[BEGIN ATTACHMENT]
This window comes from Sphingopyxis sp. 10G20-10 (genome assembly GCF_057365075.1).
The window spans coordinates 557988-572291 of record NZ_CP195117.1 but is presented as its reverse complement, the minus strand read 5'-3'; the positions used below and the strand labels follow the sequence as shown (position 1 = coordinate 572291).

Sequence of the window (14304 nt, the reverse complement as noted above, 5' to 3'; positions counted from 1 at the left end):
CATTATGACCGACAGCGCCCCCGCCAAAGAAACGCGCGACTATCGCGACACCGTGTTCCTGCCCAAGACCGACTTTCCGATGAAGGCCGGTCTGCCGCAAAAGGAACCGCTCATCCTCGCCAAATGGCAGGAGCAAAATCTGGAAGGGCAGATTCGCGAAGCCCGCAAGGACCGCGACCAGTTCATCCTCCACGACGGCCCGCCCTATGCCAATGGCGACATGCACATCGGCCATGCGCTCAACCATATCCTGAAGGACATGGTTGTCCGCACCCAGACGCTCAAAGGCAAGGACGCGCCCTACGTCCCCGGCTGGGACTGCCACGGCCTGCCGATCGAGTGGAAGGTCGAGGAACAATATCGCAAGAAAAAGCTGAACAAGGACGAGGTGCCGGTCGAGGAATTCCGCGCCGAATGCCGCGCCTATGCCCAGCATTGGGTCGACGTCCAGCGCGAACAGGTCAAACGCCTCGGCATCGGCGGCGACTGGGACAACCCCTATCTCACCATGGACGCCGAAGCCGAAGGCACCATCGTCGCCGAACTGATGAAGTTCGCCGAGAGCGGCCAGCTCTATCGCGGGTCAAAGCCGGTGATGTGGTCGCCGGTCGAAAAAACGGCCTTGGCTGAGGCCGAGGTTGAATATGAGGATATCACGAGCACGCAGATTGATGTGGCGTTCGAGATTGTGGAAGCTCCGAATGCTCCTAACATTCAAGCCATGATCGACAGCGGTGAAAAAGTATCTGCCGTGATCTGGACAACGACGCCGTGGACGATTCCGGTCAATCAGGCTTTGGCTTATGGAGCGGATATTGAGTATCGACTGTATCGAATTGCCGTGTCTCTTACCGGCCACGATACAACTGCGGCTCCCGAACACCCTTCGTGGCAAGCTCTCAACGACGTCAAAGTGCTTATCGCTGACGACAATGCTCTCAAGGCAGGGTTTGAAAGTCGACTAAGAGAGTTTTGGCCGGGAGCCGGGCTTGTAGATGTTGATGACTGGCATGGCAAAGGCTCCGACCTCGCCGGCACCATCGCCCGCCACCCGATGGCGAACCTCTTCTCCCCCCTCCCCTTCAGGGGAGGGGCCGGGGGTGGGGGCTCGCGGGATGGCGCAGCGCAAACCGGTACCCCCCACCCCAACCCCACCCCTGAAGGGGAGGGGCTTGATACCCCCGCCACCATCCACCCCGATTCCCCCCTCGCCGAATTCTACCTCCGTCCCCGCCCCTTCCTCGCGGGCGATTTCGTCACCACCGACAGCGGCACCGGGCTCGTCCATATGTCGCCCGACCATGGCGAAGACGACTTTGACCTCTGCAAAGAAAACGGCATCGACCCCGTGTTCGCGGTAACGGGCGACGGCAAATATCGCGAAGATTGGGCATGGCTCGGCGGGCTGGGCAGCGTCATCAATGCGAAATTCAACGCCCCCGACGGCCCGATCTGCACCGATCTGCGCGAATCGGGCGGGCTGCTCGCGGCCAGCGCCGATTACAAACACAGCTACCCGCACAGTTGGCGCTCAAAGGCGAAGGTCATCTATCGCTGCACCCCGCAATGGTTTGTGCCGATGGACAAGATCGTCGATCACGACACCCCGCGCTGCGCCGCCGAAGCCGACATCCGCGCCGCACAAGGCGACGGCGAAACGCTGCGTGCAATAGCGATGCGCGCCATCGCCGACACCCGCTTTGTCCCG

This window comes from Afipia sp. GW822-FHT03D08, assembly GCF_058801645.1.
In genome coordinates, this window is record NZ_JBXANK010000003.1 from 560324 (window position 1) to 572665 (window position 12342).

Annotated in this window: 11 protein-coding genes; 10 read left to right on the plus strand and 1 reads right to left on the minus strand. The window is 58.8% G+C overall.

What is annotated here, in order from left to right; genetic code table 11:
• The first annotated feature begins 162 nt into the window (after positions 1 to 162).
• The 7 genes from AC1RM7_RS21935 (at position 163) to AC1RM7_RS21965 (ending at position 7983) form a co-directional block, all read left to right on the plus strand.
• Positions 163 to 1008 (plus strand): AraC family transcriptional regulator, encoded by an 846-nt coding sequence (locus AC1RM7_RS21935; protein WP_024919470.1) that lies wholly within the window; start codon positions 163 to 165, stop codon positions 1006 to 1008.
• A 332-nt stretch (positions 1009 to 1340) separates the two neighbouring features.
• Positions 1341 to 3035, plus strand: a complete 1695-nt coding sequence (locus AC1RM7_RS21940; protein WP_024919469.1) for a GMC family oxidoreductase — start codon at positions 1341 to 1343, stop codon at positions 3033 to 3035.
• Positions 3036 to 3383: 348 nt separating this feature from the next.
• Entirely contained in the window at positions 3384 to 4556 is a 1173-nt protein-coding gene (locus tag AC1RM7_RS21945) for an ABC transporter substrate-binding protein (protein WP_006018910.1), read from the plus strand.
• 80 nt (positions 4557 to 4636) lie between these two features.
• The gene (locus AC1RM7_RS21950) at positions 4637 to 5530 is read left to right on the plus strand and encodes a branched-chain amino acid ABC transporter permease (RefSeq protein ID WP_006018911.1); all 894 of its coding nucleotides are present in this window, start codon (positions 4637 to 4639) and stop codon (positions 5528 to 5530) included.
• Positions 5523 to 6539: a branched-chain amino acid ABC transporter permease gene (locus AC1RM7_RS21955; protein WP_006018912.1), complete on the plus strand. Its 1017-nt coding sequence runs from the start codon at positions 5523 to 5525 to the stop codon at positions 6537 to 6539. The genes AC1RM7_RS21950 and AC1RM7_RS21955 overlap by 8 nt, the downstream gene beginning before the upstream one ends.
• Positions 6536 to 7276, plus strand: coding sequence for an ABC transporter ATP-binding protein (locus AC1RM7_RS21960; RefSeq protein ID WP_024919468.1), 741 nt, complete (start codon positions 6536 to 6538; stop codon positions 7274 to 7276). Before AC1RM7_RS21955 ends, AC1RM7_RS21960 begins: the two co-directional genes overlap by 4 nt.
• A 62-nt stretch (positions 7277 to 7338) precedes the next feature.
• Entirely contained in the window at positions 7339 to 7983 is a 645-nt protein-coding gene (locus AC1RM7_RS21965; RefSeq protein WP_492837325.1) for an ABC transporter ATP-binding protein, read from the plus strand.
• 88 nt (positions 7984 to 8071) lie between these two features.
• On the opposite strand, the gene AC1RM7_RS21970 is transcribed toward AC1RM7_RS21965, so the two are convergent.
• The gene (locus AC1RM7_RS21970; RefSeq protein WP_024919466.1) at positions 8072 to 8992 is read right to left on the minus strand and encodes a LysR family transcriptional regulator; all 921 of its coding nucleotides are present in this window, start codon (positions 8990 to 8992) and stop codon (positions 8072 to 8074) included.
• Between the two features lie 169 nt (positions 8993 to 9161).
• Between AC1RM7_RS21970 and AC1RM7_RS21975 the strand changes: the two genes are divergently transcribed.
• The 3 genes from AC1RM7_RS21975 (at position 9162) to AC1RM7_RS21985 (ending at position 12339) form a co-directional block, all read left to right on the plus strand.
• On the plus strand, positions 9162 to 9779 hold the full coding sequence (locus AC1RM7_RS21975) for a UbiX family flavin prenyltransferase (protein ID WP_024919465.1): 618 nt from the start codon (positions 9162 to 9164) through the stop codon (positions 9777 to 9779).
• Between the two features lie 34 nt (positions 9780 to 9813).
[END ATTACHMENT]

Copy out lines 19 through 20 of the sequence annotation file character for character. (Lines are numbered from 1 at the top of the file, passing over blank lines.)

• Positions 6536 to 7276, plus strand: coding sequence for an ABC transporter ATP-binding protein (locus AC1RM7_RS21960; RefSeq protein ID WP_024919468.1), 741 nt, complete (start codon positions 6536 to 6538; stop codon positions 7274 to 7276). Before AC1RM7_RS21955 ends, AC1RM7_RS21960 begins: the two co-directional genes overlap by 4 nt.
• A 62-nt stretch (positions 7277 to 7338) precedes the next feature.